By Ben Velderman
SAN FRANCISCO – At the heart of the education reform movement is a desire to close the achievement gap between students of different ethnic and socio-economic groups.
In broad terms, students in high-income, predominantly white suburban school districts tend to have better reading and math skills than their minority peers in low-income, urban school districts. The National Assessment of Educational Progress finds that math and reading scores of white students are roughly 25 points higher than those of African American and Hispanic students.
Many education reform advocates argue the achievement gap can be reduced through more school choice and accountability for educators. Defenders of the status quo – mostly teachers unions – argue that the problem can be solved with more money for public education.
But the San Francisco-based Pacific Educational Group offers a much different explanation for the achievement gap between white and minority students.
Plainly stated, PEG believes that African American and Latino students are being discriminated against by the nation’s public schools, which have been designed to promote a curriculum based on “white culture” and “white privilege.”
PEG says concepts like hard work and planning for the future are traits of “white culture,” and implies that minority students cannot be expected to respond to a curriculum based on those values. They say black culture is more in tune with “collectivism,” presumably the type applied in Cuba or North Korea.
“So our schools often falsely assume that kids of color can and will simply change and thrive in an environment based on white culture,” says one teacher in a PEG promotional video. “Now, when our schools and society truly value our black and brown youth – and that’s shown through school culture, and practice, and policy – then we’ll start to see equal performance.”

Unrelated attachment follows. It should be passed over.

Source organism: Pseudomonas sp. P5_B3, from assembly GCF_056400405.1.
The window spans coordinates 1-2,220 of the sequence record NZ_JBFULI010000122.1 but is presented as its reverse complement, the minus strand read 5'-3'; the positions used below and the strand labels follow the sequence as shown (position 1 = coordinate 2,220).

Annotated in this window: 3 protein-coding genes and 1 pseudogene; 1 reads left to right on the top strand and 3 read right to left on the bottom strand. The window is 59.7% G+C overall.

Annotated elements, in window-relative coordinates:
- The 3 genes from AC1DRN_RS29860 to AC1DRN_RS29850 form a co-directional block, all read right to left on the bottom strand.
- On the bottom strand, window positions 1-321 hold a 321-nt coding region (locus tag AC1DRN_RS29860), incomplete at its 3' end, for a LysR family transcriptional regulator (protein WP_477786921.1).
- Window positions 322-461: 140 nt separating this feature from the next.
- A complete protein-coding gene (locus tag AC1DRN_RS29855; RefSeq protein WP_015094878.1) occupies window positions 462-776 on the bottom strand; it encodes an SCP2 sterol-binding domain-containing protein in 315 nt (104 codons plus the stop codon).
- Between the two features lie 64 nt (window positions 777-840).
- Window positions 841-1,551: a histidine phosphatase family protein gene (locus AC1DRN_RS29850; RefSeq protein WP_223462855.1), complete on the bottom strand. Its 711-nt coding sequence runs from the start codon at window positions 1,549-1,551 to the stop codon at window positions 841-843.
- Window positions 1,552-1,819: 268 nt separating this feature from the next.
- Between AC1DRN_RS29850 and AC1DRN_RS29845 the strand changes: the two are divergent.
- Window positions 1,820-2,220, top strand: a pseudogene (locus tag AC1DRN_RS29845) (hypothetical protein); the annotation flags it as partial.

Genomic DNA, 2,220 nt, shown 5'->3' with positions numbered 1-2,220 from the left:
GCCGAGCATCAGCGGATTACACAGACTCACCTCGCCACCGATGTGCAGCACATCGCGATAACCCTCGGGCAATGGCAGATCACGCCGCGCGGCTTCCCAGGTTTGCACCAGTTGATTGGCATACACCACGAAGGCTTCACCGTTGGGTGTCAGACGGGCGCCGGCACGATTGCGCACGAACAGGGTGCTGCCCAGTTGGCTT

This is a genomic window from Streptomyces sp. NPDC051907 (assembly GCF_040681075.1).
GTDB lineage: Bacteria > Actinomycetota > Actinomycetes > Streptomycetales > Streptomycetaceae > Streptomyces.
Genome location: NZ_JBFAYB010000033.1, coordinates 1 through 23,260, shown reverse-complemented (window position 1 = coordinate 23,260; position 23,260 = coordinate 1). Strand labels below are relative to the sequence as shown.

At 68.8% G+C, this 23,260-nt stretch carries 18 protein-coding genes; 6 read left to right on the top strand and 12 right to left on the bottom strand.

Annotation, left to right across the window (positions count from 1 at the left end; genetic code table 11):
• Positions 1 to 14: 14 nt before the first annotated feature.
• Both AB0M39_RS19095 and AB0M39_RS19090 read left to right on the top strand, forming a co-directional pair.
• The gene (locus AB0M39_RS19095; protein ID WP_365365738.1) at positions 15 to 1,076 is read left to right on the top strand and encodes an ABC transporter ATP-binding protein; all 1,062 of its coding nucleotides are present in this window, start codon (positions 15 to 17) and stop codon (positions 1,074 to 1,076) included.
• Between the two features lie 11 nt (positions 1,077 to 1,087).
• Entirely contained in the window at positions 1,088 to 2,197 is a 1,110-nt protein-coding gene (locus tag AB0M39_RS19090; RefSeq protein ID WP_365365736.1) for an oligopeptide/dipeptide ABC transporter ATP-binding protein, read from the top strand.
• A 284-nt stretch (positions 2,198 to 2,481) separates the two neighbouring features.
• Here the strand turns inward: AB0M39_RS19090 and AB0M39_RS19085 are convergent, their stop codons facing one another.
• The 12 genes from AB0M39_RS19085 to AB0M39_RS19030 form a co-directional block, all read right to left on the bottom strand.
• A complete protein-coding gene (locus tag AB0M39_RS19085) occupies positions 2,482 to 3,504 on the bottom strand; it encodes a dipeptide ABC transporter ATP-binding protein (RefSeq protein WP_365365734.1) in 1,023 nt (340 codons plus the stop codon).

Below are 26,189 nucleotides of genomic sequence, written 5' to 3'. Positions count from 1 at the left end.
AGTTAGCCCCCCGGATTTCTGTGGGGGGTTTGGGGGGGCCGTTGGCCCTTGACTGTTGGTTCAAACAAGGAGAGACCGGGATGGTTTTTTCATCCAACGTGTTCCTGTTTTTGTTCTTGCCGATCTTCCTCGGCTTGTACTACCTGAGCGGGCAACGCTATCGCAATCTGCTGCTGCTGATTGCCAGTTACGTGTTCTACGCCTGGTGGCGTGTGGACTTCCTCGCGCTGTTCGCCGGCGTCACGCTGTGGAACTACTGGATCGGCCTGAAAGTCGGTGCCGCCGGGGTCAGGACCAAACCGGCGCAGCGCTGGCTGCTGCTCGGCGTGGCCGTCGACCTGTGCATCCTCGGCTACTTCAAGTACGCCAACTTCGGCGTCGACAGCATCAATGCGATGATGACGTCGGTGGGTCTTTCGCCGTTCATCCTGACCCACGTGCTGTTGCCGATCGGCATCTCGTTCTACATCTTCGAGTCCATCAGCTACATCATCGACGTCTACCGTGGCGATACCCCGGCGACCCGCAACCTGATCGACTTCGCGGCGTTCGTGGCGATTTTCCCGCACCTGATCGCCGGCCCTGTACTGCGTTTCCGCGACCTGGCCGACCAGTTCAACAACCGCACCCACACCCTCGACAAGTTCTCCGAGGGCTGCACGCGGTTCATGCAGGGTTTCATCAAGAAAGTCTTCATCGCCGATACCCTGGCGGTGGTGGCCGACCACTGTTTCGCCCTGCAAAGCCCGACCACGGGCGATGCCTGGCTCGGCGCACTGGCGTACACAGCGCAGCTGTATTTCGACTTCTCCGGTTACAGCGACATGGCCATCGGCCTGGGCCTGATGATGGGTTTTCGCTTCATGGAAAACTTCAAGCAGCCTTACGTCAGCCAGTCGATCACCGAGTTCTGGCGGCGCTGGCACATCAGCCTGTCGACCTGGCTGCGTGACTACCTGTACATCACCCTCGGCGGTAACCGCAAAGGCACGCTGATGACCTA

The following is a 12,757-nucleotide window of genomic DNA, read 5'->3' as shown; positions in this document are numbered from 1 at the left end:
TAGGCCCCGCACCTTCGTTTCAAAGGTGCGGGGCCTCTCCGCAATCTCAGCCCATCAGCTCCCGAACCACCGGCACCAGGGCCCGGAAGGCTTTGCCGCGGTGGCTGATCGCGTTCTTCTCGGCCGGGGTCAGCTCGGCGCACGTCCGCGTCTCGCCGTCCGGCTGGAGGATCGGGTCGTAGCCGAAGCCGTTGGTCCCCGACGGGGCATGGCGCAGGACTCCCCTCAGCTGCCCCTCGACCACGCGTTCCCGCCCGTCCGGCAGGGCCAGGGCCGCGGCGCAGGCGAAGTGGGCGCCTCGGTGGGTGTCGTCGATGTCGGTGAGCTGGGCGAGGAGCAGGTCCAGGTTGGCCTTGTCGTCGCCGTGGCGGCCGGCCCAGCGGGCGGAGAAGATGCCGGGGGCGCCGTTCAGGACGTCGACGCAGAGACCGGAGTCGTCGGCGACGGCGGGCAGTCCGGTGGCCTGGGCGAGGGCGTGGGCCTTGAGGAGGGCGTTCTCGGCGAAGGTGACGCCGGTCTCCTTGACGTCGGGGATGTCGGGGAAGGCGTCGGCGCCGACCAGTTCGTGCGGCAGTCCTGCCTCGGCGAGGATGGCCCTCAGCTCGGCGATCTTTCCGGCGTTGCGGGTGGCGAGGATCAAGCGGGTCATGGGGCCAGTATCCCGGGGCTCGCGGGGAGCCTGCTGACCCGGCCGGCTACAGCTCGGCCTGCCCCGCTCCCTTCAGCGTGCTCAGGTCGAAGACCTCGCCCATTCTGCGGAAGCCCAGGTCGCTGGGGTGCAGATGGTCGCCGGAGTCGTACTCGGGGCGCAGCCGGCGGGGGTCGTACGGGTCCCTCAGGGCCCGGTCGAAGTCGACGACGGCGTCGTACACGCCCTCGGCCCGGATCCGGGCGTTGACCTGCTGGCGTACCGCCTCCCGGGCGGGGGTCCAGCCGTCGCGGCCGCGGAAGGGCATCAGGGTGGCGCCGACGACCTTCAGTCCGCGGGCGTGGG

Pacific Educational Group Founder Glenn Singleton claims that his group has delivered this message at seminars in hundreds of schools across the nation.
Illinois’ Evanston Township High School is one of PEG’s clients. Education Action Group has learned that from February 2009 through January 2012, the school has spent $234,330.61 with PEG for training sessions, copies of Singleton’s “Courageous Conversations” book, “District Equity Assessments,” among other things.
That’s an awful lot of money to spend on an effort to separate children into culturally opposite groups, focus on the things that make them different and teach them to mistrust our nation’s overwhelmingly successful economic system.
PEG promotes Critical Race Theory
The Pacific Educational Group makes no secret that its prescription for closing the achievement gap is based on the Critical Race Theory, which argues that racism (or white privilege) is so ingrained in the American way of life – its economy, schools and government – that things must be made unequal in order to compensate for the nation’s innate racism.
According to PEG, white culture is based on “white individualism” or “white traits” like “rugged individualism,” “adherence to rigid time schedules,” “plan(ning) for the future,” and the idea that “hard work is the key to success.”
The minority cultures, according to PEG, value “color group collectivism.” This entails “fostering interdependence” and group success, shared property, learning through social relationships, and making life choices based on “what will be best for the family” or the group.
The Pacific Educational Group is essentially saying that when schools emphasize the values of “white culture,” they are setting African American and Latino students up to fail.
A 2008 seminar PEG conducted for the Minneapolis school district quoted extensively from the book “Bridging Cultures, Between Home and School.”